user

then you would click the find and replace button here:

replrepl

And it should successfully add your MySQL username to those lines needed for a database connection.

If you have somehow forgotten your MySQL username, take a look at Config.py in your Houdini source, or go to SSH, login with a root user, do the SSH command:

sudo mysql -u root -p

And then type this command:

SELECT User FROM mysql.user;

You will find a list of MySQL users, try and identify which one is yours that you created.

The same principle applies again, for the MySQLPassword, you want to enter in the Find field:

MySQLPassword

You would enter in the Replace field your MySQL password. For example my MySQL Password could be mycoolpassword124 .

So therefore I would enter in the Replace field

mysqlpassword124

Like shown:

pass

Once again you can find out your MySQL password from your Houdini config.py file if you’ve somehow forgotten it.

Or you can reset it using SSH commands if you have root access to your server. SOURCE: https://www.a2hosting.com/kb/developer-corner/mysql/reset-mysql-root-password

You would then you would click the find and replace button here:

replrepl

And it should successfully add your MySQL password to those lines needed for a database connection.

Once that is done, save the file and test it by going to create.domain.com.

You can do a quick test to see if the backend code is interacting with your MySQL server, simply by entering a username that is already taken and seeing if it prevents you from making it. Like shown:

Now you can attempt to create an account, and in my case… it is successful.

The registration script is now able to:

  • Verify whether i’m a bot or not using the captcha.
  • Check whether a username is taken or not.
  • Create an account successfully, insert a new penguin into Houdini’s database.

As shown here:

And from checking my database, specifically the penguin table, it has successfully inserted the user and entered the correct fields, without any issues.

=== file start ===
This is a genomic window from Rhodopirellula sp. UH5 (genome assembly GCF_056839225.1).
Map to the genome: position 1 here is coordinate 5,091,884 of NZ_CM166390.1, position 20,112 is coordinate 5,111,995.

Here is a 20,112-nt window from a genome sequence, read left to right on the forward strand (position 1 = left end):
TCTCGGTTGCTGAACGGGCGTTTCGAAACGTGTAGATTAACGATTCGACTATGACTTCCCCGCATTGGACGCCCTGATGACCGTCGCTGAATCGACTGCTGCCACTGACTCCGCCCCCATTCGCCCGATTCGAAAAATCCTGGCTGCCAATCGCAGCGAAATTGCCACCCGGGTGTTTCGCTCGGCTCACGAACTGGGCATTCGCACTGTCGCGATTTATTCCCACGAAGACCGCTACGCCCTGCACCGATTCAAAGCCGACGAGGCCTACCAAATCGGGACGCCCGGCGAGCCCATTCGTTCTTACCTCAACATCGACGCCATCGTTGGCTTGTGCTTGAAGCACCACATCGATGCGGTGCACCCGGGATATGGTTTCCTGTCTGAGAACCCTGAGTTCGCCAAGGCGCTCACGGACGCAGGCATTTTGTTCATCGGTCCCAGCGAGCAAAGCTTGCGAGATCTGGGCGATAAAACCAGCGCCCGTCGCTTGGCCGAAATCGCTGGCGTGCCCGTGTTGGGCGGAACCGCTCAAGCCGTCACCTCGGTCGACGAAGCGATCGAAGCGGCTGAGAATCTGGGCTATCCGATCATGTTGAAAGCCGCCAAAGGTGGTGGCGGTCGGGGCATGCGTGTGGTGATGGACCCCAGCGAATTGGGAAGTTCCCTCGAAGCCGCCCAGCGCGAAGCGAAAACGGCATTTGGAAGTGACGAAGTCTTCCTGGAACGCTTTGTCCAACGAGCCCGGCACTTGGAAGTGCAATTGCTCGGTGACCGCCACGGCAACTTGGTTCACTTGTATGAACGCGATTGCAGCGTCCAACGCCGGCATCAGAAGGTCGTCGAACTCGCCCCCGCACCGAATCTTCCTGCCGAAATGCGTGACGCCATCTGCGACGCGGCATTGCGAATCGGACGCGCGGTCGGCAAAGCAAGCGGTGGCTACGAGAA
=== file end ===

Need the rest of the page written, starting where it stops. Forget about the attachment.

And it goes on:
You will also notice that in the table igloo, it has also inserted the igloo details for the user which is later on used for Houdini’s emulator to assign them an igloo. This was done using the same PenguinID for Basil1 as 101 without any issues:

Remember some features may require your browsers cache, or CloudFare’s cache to be cleared. Make sure you do that before attempting to make a user.

TROUBLESHOOTING:

Check your current database structure using a database application like DataGrip or phpMyAdmin.

A common situation to happen is when you HAVEN’T ran Houdini yet and you use this register before the source has communicated with the database. This is an issue because the first time you run this source, Houdini’s Rank plugin prepares and executes an SQL statement shown below:

ALTER TABLE penguin add Rank TINYINT(1) DEFAULT 1;

This creates the field Rank in your table penguin. This register attached has an insert statement is configured to fill in the field Rank.

So in order to solve this, you would have to ALTER the table penguin and ADD this field in to your database structure. This can be simply done through terminal, or wherever you can execute a MySQL query.

An example of how i’d do it is using the database application Sequel Pro, i’d go to the Query tab and execute the SQL statement from there, like shown:

But remember, this is only if you haven’t ran Houdini yet and the field Rank does not exist yet. If it does already exist, there’s no need to do the query as it won’t let you create the field Rank and therefore it’s another issue that is causing this.

Also if you want users to not have their usernames approved in-game upon registration, you should change the variable for :Approval
Modify this line:

$insertStatement->bindValue(":Approval", ‘1’);

to

$insertStatement->bindValue(":Approval", ‘0’);

For other implementations like activating accounts via email, you may want to take a look at @Ben’s flash register for Houdini, see how an email is sent within that script and modify this register to have that?

Then set the Active field to input 0 upon registration.

  • Remember to double check and test that PHP is configured for your webserver.
  • Remember to check your webserver error logs, e.g. NGINX’s in /var/log/nginx.

  • Remember to clear your browers and your CloudFare cache (if you have cloudfare setup).

  • Remember to check developer tools for any missing files.

  • Ping me ro#0008 in Solero’s official discord server for some guidance.

If I have made any mistakes, let me know :slight_smile:

~ ro


Setting up an AS3 Club Penguin Private Server on Ubuntu 18.04